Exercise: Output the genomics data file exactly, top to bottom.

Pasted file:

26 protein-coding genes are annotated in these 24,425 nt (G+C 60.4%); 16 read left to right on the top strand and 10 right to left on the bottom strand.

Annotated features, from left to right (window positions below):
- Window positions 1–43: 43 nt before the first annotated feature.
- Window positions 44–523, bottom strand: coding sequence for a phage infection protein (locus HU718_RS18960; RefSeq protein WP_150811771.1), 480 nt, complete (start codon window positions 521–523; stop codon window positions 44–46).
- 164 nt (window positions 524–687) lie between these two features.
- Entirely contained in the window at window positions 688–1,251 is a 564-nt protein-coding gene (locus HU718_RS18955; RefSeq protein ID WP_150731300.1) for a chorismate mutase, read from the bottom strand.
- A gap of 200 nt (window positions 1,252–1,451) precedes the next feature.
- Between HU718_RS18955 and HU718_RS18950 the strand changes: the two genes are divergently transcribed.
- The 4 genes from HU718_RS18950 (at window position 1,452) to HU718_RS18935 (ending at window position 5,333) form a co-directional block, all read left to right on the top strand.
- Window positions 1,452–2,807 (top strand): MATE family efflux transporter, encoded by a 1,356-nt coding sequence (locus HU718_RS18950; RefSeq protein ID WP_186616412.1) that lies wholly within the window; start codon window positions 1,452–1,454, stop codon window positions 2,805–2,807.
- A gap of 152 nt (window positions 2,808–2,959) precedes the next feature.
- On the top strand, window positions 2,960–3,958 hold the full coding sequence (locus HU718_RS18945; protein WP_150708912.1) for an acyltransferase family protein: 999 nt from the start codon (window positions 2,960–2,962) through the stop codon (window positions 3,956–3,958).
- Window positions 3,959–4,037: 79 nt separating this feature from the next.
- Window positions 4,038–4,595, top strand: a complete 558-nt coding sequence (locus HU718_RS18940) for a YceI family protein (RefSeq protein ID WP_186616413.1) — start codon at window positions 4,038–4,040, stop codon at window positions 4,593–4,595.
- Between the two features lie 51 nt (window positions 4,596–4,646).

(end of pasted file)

26 protein-coding genes are annotated in these 24,425 nt (G+C 60.4%); 16 read left to right on the top strand and 10 right to left on the bottom strand.

Annotated features, from left to right (window positions below):
- Window positions 1–43: 43 nt before the first annotated feature.
- Window positions 44–523, bottom strand: coding sequence for a phage infection protein (locus HU718_RS18960; RefSeq protein WP_150811771.1), 480 nt, complete (start codon window positions 521–523; stop codon window positions 44–46).
- 164 nt (window positions 524–687) lie between these two features.
- Entirely contained in the window at window positions 688–1,251 is a 564-nt protein-coding gene (locus HU718_RS18955; RefSeq protein ID WP_150731300.1) for a chorismate mutase, read from the bottom strand.
- A gap of 200 nt (window positions 1,252–1,451) precedes the next feature.
- Between HU718_RS18955 and HU718_RS18950 the strand changes: the two genes are divergently transcribed.
- The 4 genes from HU718_RS18950 (at window position 1,452) to HU718_RS18935 (ending at window position 5,333) form a co-directional block, all read left to right on the top strand.
- Window positions 1,452–2,807 (top strand): MATE family efflux transporter, encoded by a 1,356-nt coding sequence (locus HU718_RS18950; RefSeq protein ID WP_186616412.1) that lies wholly within the window; start codon window positions 1,452–1,454, stop codon window positions 2,805–2,807.
- A gap of 152 nt (window positions 2,808–2,959) precedes the next feature.
- On the top strand, window positions 2,960–3,958 hold the full coding sequence (locus HU718_RS18945; protein WP_150708912.1) for an acyltransferase family protein: 999 nt from the start codon (window positions 2,960–2,962) through the stop codon (window positions 3,956–3,958).
- Window positions 3,959–4,037: 79 nt separating this feature from the next.
- Window positions 4,038–4,595, top strand: a complete 558-nt coding sequence (locus HU718_RS18940) for a YceI family protein (RefSeq protein ID WP_186616413.1) — start codon at window positions 4,038–4,040, stop codon at window positions 4,593–4,595.
- Between the two features lie 51 nt (window positions 4,596–4,646).